In February of 2016 I wrote a book called Write To Market. That book teaches authors how to choose stories in genres more likely to sell books. The premise is very straight forward:
#1- Pick a genre that you absolutely love (mine include fantasy, SF, horror, and thrillers)
#2- Determine that the genre has enough readership to earn you a living
#3- Write great books in that genre, which requires you to have excellent craft. Get those books out quickly.
The concept of writing to market was around long, long before me. Long before the United States. Long before Christ. Shakespeare used it. Asimov used it. These writers / playwrights needed to make a living, and this was how they earned their daily bread. Note that both also produced masterpieces, in addition to the entertainment they wrote to pay the bills.
Unfortunately, my name is now synonymous with writing to market, and wherever that flag is raised I am the rally cry. It leads to people like John G. Hartness writing articles like this.
Most of what he wrote I’m okay with. I even agree with the parts about the people with the get rich quick mindset being in for a rude awakening. What I am not okay with is John spreading false information to get his point across. One of the most common ways used to discredit me is saying that I can’t really sell fiction. Otherwise, why would I need to write books for writers?
I do it because I enjoy it, and because there’s a serious need for modernized education for authors. This industry is changing daily, and I do what I can to help authors grow with it. I will continue to do that, year after year. Non-fiction is less than 20% of my income, less with every passing year. People are often skeptical, as John clearly is. Fortunately, because I run into authors like John often, I have proof.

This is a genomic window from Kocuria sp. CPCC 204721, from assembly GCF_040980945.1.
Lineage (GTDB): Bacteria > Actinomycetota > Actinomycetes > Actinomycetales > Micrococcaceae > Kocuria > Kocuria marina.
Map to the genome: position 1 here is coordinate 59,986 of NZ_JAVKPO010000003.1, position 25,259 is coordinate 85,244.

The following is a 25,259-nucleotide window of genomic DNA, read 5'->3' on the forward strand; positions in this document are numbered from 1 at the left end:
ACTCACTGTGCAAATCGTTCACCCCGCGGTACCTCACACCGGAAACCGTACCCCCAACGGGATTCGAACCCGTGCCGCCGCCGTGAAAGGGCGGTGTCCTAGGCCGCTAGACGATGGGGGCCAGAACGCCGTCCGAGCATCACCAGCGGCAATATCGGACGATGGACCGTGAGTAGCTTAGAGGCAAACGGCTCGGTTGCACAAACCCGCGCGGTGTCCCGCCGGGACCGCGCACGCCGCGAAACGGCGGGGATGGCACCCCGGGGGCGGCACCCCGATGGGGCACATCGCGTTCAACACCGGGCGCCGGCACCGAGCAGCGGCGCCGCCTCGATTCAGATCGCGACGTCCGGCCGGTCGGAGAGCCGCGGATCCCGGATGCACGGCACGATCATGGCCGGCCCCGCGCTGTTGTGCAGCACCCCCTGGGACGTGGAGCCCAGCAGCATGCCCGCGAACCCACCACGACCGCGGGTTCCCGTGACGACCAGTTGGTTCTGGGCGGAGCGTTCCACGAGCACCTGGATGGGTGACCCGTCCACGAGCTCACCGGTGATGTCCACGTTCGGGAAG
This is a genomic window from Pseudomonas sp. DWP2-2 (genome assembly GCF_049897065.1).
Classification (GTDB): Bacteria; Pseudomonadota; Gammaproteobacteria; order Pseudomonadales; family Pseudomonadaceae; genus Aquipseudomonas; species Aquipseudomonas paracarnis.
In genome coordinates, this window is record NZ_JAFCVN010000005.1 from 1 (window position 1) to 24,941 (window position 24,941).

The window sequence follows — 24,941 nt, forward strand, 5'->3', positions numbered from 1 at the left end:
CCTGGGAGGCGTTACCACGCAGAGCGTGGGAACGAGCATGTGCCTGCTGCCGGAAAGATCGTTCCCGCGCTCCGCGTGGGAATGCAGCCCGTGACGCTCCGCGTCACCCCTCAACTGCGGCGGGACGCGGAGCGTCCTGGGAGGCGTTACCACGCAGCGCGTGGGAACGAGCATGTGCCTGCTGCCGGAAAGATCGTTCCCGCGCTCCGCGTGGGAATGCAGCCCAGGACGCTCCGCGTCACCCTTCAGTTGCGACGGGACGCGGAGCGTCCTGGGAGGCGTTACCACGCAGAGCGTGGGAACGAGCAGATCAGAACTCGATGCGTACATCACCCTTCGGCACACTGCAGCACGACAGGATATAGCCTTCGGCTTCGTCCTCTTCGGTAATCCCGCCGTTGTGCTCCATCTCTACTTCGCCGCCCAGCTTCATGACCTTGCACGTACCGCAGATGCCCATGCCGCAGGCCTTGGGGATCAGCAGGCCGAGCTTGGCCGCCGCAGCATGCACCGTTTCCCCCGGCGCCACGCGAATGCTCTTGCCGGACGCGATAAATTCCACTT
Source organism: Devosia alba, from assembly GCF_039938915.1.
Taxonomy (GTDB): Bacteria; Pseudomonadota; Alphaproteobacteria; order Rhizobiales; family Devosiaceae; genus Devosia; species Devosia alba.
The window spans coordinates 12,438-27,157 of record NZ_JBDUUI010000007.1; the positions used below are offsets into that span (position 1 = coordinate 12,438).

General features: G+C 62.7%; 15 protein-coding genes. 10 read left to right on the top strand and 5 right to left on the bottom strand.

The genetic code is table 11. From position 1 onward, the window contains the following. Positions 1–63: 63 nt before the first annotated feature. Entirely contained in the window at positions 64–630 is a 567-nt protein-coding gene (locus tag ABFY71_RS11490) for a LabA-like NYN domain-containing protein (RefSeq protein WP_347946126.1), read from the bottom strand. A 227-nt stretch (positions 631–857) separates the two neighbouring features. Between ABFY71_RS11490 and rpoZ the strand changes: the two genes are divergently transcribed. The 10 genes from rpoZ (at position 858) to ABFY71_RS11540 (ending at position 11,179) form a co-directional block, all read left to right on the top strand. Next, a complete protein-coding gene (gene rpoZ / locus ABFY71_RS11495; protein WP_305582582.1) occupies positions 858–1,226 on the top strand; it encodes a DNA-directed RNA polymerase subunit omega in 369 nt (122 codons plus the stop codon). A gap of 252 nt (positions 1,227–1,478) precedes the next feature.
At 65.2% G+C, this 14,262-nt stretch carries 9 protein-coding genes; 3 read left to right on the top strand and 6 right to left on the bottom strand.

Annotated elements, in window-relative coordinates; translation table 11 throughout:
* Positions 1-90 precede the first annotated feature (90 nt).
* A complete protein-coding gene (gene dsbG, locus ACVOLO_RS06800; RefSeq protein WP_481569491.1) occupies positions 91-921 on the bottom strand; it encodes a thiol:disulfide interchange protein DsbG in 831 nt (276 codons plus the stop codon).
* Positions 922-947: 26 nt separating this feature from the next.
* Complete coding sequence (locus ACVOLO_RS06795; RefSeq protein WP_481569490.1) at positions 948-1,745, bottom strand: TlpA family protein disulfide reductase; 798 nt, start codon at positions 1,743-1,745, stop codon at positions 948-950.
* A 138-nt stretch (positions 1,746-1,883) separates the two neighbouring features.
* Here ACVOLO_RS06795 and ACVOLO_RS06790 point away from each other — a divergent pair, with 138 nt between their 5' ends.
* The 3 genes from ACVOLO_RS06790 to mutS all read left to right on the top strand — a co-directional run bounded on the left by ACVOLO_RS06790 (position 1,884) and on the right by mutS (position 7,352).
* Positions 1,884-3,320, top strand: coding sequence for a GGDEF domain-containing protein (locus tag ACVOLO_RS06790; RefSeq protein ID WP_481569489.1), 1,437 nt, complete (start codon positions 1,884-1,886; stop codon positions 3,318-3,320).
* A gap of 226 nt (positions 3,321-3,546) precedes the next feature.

I recorded the 21 Day Novel Challenge to show that I could write books as quickly as I said I could.
Then I recorded a 2016 Income report to prove that my money came primarily from fiction.
So, John, this rebuttal is for you. The written to market book that I put out the very next month after Write to Market sold enough copies to get me on the NYT bestseller list (had they been at multiple outlets), and has many millions of page reads in Kindle Unlimited. It’s a book I’m proud of, despite having written it quickly.
You say in your article that writing to market doesn’t make a good foundation for a lasting career. Are you sure? Because the money I made from Destroyer and the sequels has kept me afloat in the year since, time I’ve used to hone my craft and to continue to put out better books. Time I’ve used to get better at both writing, and selling books. It didn’t prevent me from becoming a better writer. Quite the opposite. Writing to market helps me improve my writing.
Practice makes you better. Deliberate practice makes you vastly better. I use writing to market to pay the bills, so that I can one day I will be worthy of writing the fantasy epic I’ve been dreaming of since I was a kid. You act like writing to market is a quick sell out, and that the people who do it can’t adapt, learn, or grow. You couldn’t be more wrong. People who write to market can always aim at another market, and every time they finish a story they are a better writer. Isaac Asimov followed that methodology closely, and had 3 typewriters set up in his house so he could write multiple stories at the same time.
I’m no Asimov, but I’ve written twelve novels as of this writing. My first book came out in October of 2014. I write fast, I write well, and I turn out entertaining books. In your article you wondered if people who write to market will be here in ten years? Definitely. See you then. I’ll still be selling books, and writing stories I love. I’ll also be a far better writer, because I’ll have turned out dozens of novels across a broad range of genres.
You can believe whatever you want about writing to market, but if you’re going to offer up your opinions, please check your facts first.